Wild Fire Smoke

This week CBC news reported that the city of Edmonton, Alberta had the worst air quality in the world due to smoke from British Columbia wildfires. The air is bad here in BC, too –another reason we’re grateful that we installed a Heat Recovery Ventilator in the house before we moved back in.

Our HRV was installed by Meadow Ridge Plumbing & Gas in September, 2016

The low air quality is due to the wild fires raging across the province as we experience the third worst fire season ever. The government has, once again, declared a state of emergency to mobilize resources. Fire fighters, armed forces personnel and other professionals are working hard and risking their lives to fight the fires. People are losing their homes and stepping up to help others in the same boat.

Doctors warn about the health impacts of climate change. People who are not under evacuation orders or alerts are curtailing outdoor activities and being advised to stay indoors. An oft-overlooked question is, how well-sealed is your home and how well-filtered is the air inside it?

Looking inside the HRV when it was brand new.

Sometimes it’s difficult to put your finger on the effects of climate change–I try to remember this and be forgiving when I pass people idling in gas-powered cars to keep their A/C running.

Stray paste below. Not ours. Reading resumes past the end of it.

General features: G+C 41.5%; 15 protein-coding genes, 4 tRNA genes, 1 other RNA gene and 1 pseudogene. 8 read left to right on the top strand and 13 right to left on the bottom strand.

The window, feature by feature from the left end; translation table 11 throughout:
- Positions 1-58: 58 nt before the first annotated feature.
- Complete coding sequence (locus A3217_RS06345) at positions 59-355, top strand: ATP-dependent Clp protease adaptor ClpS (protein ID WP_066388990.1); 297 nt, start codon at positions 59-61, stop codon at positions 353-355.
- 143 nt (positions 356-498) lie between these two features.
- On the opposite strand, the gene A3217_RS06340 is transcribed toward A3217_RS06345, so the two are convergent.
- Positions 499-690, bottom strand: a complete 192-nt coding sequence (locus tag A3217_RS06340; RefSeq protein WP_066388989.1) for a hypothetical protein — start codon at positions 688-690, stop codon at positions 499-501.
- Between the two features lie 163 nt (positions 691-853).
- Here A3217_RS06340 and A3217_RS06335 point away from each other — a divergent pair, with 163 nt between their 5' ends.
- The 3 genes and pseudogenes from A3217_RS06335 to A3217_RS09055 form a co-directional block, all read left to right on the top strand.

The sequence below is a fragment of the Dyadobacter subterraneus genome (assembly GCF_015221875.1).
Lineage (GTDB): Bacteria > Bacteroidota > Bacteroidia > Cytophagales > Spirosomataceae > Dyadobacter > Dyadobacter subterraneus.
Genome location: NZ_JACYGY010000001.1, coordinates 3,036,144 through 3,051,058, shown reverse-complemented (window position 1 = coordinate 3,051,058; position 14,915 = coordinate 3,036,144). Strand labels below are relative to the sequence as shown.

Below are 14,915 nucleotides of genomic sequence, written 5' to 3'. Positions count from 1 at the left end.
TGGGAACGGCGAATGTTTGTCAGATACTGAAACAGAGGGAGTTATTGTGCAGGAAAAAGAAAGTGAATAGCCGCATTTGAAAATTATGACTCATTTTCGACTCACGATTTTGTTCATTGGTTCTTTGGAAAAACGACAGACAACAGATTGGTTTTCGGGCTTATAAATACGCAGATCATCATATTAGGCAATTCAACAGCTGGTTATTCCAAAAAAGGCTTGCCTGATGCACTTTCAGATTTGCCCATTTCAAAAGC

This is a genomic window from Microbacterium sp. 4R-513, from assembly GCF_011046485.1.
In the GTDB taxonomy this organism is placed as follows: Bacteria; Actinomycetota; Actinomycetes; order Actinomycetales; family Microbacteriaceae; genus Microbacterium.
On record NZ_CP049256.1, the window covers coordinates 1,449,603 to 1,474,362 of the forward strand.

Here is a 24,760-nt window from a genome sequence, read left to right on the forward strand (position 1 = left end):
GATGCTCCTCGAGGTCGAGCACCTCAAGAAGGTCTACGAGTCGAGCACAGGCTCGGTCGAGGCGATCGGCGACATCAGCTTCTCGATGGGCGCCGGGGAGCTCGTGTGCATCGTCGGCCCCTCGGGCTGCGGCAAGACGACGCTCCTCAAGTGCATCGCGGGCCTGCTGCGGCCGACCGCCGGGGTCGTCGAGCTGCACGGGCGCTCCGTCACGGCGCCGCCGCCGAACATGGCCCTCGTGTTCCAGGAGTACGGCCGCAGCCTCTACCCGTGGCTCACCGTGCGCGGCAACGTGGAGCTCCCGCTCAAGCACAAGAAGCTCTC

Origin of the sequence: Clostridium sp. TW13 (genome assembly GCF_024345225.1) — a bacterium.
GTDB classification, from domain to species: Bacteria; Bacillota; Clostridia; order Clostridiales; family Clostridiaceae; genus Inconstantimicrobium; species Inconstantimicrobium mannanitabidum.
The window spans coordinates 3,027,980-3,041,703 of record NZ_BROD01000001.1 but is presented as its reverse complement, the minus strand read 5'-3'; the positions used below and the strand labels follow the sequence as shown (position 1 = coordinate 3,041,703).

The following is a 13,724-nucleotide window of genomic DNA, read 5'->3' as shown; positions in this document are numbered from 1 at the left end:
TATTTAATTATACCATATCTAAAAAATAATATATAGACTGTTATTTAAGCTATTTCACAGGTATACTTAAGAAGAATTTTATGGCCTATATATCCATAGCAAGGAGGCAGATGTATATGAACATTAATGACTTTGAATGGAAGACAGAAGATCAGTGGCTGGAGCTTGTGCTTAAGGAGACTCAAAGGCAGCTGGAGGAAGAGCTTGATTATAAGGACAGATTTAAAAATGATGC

One easy way is to look at the filter in your furnace, air conditioner, or, in our case, HRV. It’s a lot like those cross-sections of smokers’ lungs. Unfortunately, in the same way those disgusting images of blackened lungs on cigarette packages don’t stop people from buying them, feeling the effects of climate change doesn’t seem to be speeding up our climate action.

In June of this year, 2018, I took some video of how a Heat Recovery Ventilator works and what a filter looks like after a bad season of wild fires (2017). The filter comes out at about the 5-minute mark.

As you can see in the video, an HRV is an important component in a well-insulated and sealed building. It removes stale air and exchanges the heat in it with fresh air drawn in from outside. It also filters the air so you can breathe easy.

This is a case where reducing greenhouse gas emissions by insulating and sealing your house also protects you against one of the indirect effects of climate change: severe wild fires.

Next week I’ll post a video showing you how I cleaned the filters and core of the HRV. In the meantime, check your filters!

Published by

James Rowley

James lives in Maple Ridge, BC, Canada with his amazing partner, Leanne Koehn, and their two amazing kids in their beautiful house. He studied Science and English Literature at the University of British Columbia where he met Leanne. He also studied acting for a while at Studio 58 in Vancouver. He works as a teacher of English and curriculum writer for new Canadians.

Leave a Reply

Your email address will not be published. Required fields are marked *